He also showed this worrying image:

Police privatisation is a serious threat. It also seems to be Conservative Party policy. Like Jon, I think that a great many ordinary residents of the Thames Valley area would find the idea of a private security guard patrolling their streets very worrying.

Like I said before, Labour do have a real shot at this. And though I haven’t made up my mind yet whether I’ll vote for Tim or Jon, I know whichever of them wins the selection, they would both make an excellent candidate and an excellent Police and Crime Commissioner.

RIP Pam Kennedy

Pamela Joan Kennedy (1933-2012)

Having been off the grid for the better part of a week, I’ve only just learned this tragic piece of news: Pamela Kennedy, a valued and very much loved member of Maidenhead Constituency Labour Party passed away from cancer at the start of the week.

Pam was a member of the executive committee, serving in the role of social secretary and media contact. I’m not sure how long she filled this role, but I wouldn’t be surprised if it was longer than I’ve been alive!

Pam was always a very active member, and when I first joined the Labour Party she was there and enthusiastic at the very first meeting I attended. As many will know, local party politics can be an uphill slog in areas with a traditionally ingrained hostility to your flag, but that never seemed to dishearten Pam. Any meeting that she at which she was present- and her attendance was pretty much an assured thing at any meeting themed around her beloved NHS- would benefit from her contributions.

I don’t claim to have known her well or long, but every conversation I had with her left me feeling better for it. The local party, the town of Maidenhead, and Labour as a whole are left poorer without her, but greater for her contributions. She will be missed indeed.

RIP Pamela Joan Kennedy.

John Redwood Wants Your Letters

John Redwood, MP for Wokingham, would like residents to email him to tell him that they oppose the Health and Social Care Bill.

It may surprise readers to learn this, but I don’t always watch the BBC’s flagship political debate show, Question Time. I enjoy it (most of the time) and with the advent of twitter and the #bbcqt hashtag it makes it all the more interesting to be able to interact with and contribute to the debate as it’s unfolding. Of course, the counterpoint of this is that it can sometimes be a little trying as an experience.

Last week, however, I did watch it. I had debated whether or not to, with the excellent Rachel Reeves being a mark in the plus column, and the increasingly barking and offensive David Starkey a reason against. I didn’t actually know that Wokingham’s own John Redwood, a man not-undeservingly called “The Vulcan”, was representing the Conservative side of the argument until I turned on.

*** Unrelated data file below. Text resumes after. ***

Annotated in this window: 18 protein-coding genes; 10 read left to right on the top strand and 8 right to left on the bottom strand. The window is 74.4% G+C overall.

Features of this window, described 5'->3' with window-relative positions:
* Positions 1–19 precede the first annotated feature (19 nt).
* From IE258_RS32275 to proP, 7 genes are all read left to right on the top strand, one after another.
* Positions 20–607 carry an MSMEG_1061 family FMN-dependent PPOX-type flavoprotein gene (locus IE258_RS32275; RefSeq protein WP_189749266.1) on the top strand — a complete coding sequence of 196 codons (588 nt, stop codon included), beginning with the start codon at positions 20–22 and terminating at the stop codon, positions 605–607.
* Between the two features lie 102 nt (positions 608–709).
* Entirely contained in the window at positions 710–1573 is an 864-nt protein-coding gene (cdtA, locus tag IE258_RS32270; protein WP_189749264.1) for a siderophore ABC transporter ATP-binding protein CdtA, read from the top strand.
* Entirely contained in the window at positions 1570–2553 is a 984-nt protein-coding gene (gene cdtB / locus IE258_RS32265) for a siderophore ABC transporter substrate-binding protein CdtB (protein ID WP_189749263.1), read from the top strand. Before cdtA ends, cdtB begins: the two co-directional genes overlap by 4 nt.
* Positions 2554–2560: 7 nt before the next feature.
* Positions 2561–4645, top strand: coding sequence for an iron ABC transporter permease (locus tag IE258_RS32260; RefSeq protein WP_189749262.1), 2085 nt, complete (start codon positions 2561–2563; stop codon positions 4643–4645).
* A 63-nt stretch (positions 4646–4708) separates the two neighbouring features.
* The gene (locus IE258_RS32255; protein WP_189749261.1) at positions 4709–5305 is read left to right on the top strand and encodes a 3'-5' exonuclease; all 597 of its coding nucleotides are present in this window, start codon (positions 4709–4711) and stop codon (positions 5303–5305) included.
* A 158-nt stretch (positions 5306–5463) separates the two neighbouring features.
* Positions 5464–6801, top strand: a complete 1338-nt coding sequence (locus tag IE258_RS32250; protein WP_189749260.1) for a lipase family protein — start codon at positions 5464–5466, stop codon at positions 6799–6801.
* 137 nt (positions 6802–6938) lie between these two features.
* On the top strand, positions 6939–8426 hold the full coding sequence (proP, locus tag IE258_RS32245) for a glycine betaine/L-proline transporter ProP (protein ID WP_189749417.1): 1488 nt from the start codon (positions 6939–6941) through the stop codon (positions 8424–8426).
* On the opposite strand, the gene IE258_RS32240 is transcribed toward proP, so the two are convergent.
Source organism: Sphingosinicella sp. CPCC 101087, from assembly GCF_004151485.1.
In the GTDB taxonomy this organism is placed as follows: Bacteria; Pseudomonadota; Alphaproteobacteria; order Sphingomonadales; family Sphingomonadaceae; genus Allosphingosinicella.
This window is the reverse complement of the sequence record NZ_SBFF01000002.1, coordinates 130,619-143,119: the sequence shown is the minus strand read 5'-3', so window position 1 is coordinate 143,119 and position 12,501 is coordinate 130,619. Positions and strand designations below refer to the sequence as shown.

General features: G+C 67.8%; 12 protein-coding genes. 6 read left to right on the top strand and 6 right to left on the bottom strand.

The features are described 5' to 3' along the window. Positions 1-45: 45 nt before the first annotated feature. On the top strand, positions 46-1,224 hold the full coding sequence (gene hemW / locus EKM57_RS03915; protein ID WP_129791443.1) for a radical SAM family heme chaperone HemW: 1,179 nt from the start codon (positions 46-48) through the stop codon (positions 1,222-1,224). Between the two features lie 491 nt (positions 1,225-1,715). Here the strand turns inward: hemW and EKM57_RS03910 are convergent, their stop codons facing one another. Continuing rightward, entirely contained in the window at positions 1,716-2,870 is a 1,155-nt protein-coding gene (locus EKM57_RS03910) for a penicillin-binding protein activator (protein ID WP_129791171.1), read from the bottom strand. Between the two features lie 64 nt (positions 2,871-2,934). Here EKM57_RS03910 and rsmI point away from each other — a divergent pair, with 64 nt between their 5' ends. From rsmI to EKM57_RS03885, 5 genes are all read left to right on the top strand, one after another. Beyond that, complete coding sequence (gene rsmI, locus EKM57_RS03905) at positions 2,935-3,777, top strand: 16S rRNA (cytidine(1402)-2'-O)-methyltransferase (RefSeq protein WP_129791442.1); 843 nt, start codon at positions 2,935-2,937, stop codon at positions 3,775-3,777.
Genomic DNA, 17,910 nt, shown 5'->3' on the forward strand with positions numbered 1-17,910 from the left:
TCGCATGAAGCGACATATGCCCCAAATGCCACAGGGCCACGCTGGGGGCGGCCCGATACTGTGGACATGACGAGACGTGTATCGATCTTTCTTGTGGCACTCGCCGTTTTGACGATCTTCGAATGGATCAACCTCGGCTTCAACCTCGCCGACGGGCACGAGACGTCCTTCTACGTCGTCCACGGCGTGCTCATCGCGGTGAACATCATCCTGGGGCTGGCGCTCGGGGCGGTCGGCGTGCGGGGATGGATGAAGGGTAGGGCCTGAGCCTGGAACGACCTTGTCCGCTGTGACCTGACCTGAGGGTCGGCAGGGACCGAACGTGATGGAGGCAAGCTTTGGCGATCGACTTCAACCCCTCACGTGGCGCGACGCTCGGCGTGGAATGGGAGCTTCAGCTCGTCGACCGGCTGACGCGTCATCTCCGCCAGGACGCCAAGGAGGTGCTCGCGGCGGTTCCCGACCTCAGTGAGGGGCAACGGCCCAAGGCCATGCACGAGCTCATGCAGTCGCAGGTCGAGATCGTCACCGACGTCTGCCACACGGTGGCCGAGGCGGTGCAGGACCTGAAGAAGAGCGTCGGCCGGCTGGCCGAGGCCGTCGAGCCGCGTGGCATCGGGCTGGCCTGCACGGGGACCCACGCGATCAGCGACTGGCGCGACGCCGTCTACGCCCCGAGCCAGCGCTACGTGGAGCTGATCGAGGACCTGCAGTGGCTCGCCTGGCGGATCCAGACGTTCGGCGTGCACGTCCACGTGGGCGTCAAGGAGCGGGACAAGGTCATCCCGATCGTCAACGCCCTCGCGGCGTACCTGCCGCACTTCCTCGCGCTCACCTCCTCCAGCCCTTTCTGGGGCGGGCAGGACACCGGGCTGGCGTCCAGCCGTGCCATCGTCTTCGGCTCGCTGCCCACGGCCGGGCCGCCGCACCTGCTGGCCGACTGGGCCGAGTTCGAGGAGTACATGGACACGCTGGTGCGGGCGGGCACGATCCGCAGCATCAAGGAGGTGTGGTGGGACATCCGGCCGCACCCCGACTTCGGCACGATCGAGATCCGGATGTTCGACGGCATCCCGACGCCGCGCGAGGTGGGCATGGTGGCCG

When John was asked by an audience member why, if the Health and Social Care Bill is so good, it is taking so long to pass, he predictable blamed that old red axis of the Labour Party and the Trades Union. He then went on to make this statement:

“I don’t find, as Rachel does, that this is a matter of great controversy in my constituency. I’ve had very few letters and emails about it, and my general practicioners are just getting on and implementing it because they like it and they want to make a success of it.”

At the time, I took the route of the cynic and simply tweeted this:

I didn’t think much beyond that, to be honest, but John decided to make his own digital response- not to me specifically, but tweeters in general. This is something of a pleasant surprise, as since Mr Redwood’s twitter account only tweets new posts to his blog, I hadn’t thought it was manned by him or even a real person. But clearly someone checks tweets directed at it, so I guess they aren’t in vain. Hope springs eternal.

On his blogged response, John further claims that the emails he has received to date have had no addresses attached, so he concludes that they were not from constituents. I don’t think this is a particularly unreasonable conclusion, but I do stand by my tweet. I am convinced there is opposition to this inherently flawed bill, even within Wokingham. I don’t, however, expect John “heir to Thatcher” Redwood to find any problem with the privatisation and fragmentation of the health service.

John goes on to say this:

“If any constituent does wish me to consider objections to the Bill or wants me to take matters up with Mr Lansley, I remain as always very happy to do so and will reply personally to you as I always do. I would be grateful for you to include your address so I can see you are a constituent.”

Which, as they say, sounds like fighting talk. So, if you live in Wokingham constituency and want to let your MP know your feelings about the Health and Social Care Bill, why not drop him a letter or an email (with your address included) to the below address(es):

The Rt Hon John Redwood MP
House of Commons
London SW1A 0AA

And just as an explanatory note, I haven’t (and won’t) write to Mr Redwood, as I’m not a constituent of his. By a quirk of electoral boundaries, whilst lying within Wokingham local authority Wargrave is inside Maidenhead constituency; so my MP is the Rt. Hon. Theresa May. I will, however, be writing to the Home Secretary to outline my opposition to the bill, because according to John that’s what counts. I would have thought that my letter to the Maidenhead Advertiser the other week, signing the e-petition against the bill, and previously holding forth against it in all manner of media would have been enough, but there you go.